Thursday, February 9, 2012

Working And Cycling

Working at NB has been fantastic. The team creates an atmosphere that (for better or worse) encourages an early start and a late check out. Lately I’ve been thinking a lot about how to maximize my ability to get in the training around work and travel. Writing this email I find myself on a flight back from Colorado. A few jogs hit the spot but I haven’t been on the bike since Monday. Based on most of the conversations I’ve had, the guys I’ll be racing this year are putting in 15 – 20 hours a week on the bike. I’m doing well if I get in 12 on a normal week and maybe 8 on a travel week. In this regard, running is much more convenient so I try to do as much as I can while keeping my knees somewhat healthy. But its not enough and its not really going to build fitness. Once the Spring kicks in the early morning rides outside will be much more tolerable. To this end I should point out that I am not a morning person – given the fact that I have issues falling asleep – and struggle to get up at 5:30 to do 2+ hours before work. Some people can, and I may come across as soft, but its not that important to me and I’d rather get the sleep and do less. The trainer as much as I hate it has been my friend around the long hours and I’ve decided the best way to train is to go hard for an hour to 1.5 hours with no real structure and on the weekends get out for 2 days of volume. It should work but I imagine I’ll struggle early season in the longer races. Either that or I’ll surprise myself and feel fresh. I spoke with Jason Donald, former Garmin-Chipotle rider, while on my market trip around Denver. Great bloke. He gave me a ton of advice and I’m going to keep in touch. He reckons getting in some running and keeping fresh is fine. Sometimes we absorb what we want to hear. Often I search for the advice I want to hear! Many riders have told me to get up and do long sessions on the trainer, or do double days on the trainer. But Jason told me exactly what I want to hear, emphasize recovery and sleep, do some running and get out on the bike when ever I can. He also told me to use power to get the most out of short training sessions so this is what I’ll do.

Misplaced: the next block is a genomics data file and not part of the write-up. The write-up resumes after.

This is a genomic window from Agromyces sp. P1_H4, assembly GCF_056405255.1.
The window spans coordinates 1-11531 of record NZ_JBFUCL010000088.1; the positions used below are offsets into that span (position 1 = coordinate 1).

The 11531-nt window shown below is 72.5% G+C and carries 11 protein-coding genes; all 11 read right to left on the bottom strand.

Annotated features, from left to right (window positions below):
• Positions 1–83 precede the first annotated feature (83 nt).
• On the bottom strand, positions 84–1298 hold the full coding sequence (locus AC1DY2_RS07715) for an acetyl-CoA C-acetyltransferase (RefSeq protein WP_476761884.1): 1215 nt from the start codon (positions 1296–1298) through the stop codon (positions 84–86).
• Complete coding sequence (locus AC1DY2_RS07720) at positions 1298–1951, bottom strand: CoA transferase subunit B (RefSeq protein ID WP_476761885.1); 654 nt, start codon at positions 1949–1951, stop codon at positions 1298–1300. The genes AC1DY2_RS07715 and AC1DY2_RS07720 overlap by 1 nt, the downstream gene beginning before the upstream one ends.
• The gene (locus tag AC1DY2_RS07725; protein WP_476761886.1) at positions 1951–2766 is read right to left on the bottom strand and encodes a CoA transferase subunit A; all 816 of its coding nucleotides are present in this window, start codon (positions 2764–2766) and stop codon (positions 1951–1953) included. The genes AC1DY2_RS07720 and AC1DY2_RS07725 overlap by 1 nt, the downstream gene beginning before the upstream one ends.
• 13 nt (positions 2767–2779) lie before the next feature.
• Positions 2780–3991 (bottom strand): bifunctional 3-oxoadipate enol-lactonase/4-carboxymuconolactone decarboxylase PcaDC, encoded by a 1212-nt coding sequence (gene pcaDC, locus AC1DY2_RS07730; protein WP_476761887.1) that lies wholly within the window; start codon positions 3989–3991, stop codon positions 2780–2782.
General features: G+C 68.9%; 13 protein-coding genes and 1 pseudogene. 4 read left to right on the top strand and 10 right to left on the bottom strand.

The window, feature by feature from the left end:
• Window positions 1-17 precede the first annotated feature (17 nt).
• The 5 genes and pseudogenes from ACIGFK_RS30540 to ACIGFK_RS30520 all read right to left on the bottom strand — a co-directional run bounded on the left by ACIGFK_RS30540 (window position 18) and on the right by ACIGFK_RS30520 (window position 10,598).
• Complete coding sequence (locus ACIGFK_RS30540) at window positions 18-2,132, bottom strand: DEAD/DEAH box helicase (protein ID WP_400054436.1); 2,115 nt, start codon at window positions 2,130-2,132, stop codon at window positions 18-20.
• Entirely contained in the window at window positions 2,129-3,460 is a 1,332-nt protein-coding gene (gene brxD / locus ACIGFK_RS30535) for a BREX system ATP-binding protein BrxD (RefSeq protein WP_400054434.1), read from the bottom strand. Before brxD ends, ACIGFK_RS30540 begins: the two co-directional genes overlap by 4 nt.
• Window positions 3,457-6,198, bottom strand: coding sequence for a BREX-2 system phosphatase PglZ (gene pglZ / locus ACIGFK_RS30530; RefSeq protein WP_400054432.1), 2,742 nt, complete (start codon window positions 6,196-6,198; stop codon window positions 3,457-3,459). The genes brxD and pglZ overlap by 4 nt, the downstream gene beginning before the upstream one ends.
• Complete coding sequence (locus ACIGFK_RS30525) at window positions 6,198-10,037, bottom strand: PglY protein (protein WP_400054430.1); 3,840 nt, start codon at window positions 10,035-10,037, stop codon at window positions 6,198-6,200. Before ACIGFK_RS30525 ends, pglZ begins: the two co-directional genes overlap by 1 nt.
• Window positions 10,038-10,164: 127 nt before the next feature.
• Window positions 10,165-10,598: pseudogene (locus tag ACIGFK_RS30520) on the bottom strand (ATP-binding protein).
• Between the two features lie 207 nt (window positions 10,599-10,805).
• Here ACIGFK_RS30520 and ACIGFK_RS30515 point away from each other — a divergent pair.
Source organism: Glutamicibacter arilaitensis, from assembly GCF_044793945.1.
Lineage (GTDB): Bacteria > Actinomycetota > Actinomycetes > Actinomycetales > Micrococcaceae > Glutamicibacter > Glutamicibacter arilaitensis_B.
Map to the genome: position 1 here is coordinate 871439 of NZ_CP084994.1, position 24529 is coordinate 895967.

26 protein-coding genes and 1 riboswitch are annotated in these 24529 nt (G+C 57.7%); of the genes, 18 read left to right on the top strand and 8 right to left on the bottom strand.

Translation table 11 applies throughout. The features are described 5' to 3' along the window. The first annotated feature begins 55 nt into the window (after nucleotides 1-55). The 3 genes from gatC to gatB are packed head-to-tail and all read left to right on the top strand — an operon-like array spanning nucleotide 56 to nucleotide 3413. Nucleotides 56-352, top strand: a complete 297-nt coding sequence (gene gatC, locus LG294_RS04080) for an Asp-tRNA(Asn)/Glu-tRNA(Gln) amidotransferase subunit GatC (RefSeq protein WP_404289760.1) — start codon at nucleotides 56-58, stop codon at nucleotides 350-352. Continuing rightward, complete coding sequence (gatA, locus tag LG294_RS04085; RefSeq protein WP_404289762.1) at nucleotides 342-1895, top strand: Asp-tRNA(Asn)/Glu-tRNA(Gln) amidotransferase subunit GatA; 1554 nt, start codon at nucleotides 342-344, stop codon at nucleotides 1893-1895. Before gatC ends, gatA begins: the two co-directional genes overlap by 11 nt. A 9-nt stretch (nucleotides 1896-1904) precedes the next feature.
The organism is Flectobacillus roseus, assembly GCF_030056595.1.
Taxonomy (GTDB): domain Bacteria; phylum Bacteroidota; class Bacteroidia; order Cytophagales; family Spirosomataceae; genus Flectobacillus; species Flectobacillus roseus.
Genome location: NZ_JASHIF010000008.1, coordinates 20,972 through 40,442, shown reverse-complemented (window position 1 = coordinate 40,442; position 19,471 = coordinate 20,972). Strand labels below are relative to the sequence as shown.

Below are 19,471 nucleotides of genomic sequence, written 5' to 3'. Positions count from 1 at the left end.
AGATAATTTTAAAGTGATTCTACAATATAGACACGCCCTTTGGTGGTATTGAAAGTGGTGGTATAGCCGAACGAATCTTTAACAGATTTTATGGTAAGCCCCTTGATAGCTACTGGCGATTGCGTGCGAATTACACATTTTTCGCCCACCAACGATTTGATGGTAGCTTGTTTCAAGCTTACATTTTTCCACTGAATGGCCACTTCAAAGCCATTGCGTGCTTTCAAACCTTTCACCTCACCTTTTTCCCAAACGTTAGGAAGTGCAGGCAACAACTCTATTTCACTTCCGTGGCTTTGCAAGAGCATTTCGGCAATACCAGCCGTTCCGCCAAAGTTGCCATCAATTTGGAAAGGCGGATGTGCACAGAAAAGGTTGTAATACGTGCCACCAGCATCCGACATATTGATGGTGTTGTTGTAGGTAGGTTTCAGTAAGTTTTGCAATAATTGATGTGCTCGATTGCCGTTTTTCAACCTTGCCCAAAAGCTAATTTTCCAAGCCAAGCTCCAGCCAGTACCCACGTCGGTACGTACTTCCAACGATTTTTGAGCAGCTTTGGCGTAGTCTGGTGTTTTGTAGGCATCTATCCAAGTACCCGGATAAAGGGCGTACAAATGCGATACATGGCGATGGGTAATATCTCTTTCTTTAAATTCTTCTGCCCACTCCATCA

Last weekend was the annual Arc-En-Ciel LBL ride and about 30 blokes and 1 female showed up. The weather was fantastic and I felt great. After a bad start, 2 punctures in the first 5 miles, I got rolling and never felt tired, not at least until the end when myself, Amos Brumble, and Mark McCormack broke away and hammered along in a rotating paceline for the last 8-10 miles. The cross winds made it tough but I was never really in trouble and it seems Amos and Mark were on equal levels of fatigue as I was. We maintained a hard pace for 20 minutes and then cruised in the last 2 miles. Good training and a nice confidence booster. 

This weekend is the NB Indoor Games in Boston so I have some work on but I’ll try to get out early on Saturday and Sunday with Skip Foley and his crew. Sacrificing my weekend nights out on the sauce is actually quite easy these days. It might mean I am getting old and mature, but I doubt that to be the case. I think I’m just getting more caught up in the biking game.

Peace and Love


  1. I hope Jason Donald said that you should spend quality time at altitude, in Boulder Colorado, riding with your great friend John Tribbia.

  2. That would make me a happy camper......

  3. "Cycling really is a funny game, here Skip tells me he is hanging on going up hill and then ten minutes later I can't hold his wheel in a sprint. I'll be long done before I figure it all out."

    First of all, I hope this comment is easily posted and it reaches you!

    Secondly, I have to confess that I read your post and let it sink in before I commented.

    Thirdly, I was listening to Spencer when I had a possible epiphany about how to best phrase how you can get the best out of cycling because it seems you're mixed up! So hear me out.

    Lastly, but not really last, I will share more of what I know which is not much.

    1. If someone can beat you in a sprint, it probably means they are smarter than you in a bike race. (or training session)

    2. If said person can beat you in a sprint then you don't need to worry about learning how to sprint because you have them beaten already.

    3. You probably have everyone beaten already.

    4. Learn how to bullshit your opponents more. Remember in The Wolftone's Club playing snooker and poker. As cycling usually consists of long hauls, bluffing comes into the equation therefore gamesmanship is highly recommended.

    5. If you can't train more than your teammates, see #4

    6. Suck wheels as much as possible. #4

    7. Eat loads.

    8. LRBM